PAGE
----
This course presents basic techniques of observation and documentation. This includes pedagogical documentation, as well as recording and interpreting the different skills and behaviours of young children (birth to age 12 years old) and using this information to then integrate children’s individual profiles. The information collected will be used for educational guidance following developmentally appropriate practices in a diversity of early childhood settings.

EC2023 Pre-School Environment

This course explores the foundations and process of play in preschool environments. Students will plan and implement child-centred, developmentally-appropriate experiences and environments that promote child growth and self-esteem. Learning through play will be examined as a foundation to further learning. Observation and documentation methods will be used to examine how play supports child development in the preschool setting.

EC4033 Infant Toddler Environment

This course will cover the basic elements of Infant and Toddler Environments and how they differ from preschool environments. Successful students will identify responsive relationships as the foundation of all later learning. They will be able to assist infants and toddlers construct knowledge by creating a supportive environment, and by providing experiences that will facilitate growth and development.

Semester 2
CM2913 Communications II – Model B

Communications 2 is a one-semester course that applies the oral and written communication tools learned in COMM1  required by the workplace. The student will enhance the writing skills acquired in COMM1 and continue to learn to produce effective documents including business letters, emails, employment documents as well as reports applicable to their field of study. Students will also participate in mock interviews (as applicable) so that they are prepared to transition into the competitive employment market. Students will continue to learn and apply proper language and grammatical structures and apply editing strategies including APA to documents through both in-class/online activities and through the usage of the customized Mylab online grammar tool. As with COMM1, the content will be inclusive and reflect the diverse workplace that students will experience in the future.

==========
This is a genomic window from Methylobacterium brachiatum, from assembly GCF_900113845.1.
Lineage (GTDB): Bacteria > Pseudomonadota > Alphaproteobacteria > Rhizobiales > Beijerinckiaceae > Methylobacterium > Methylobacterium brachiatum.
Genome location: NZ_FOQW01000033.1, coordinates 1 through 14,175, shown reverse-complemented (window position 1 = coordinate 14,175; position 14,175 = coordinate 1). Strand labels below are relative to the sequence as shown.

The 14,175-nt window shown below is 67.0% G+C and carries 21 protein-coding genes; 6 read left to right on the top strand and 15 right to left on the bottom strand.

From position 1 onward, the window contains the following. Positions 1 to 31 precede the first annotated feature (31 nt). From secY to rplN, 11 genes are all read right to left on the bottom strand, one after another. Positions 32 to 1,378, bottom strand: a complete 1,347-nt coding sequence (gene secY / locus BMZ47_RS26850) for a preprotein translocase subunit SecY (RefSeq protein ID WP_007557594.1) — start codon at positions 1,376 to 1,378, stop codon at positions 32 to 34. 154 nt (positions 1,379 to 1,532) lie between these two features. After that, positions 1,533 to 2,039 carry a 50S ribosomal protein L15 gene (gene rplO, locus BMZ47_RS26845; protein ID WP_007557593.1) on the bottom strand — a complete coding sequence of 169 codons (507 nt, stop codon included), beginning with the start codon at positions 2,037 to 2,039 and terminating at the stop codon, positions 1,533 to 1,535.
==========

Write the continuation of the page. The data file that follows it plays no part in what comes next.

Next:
*Students for whom English is not their first language will receive additional language support through the concurrent delivery of CM2933 (Enhanced Comm2) which focuses on the foundational grammar, punctuation and sentence structure skills essential to academic success.

EC1053 School Age Environment

This course is designed to introduce you to school-age children and their care as part of a child-care and school setting. In addition, this course will provide you with information and techniques to help you work effectively with diverse families and to design and develop age-appropriate activities and learning experiences. Since most ECE students will likely provide care for school-age children through before- and after-school programs, Full Day Early Learning programs in JK/SK Classrooms as well as summer and week-end programs, the focus of this course will be on school-age children’s social, emotional, physical, moral, cognitive and self development. In the end, the intent of this course is to enable you to use your knowledge of school-age children to develop skills to plan, carry-out and evaluate a well rounded school-age program.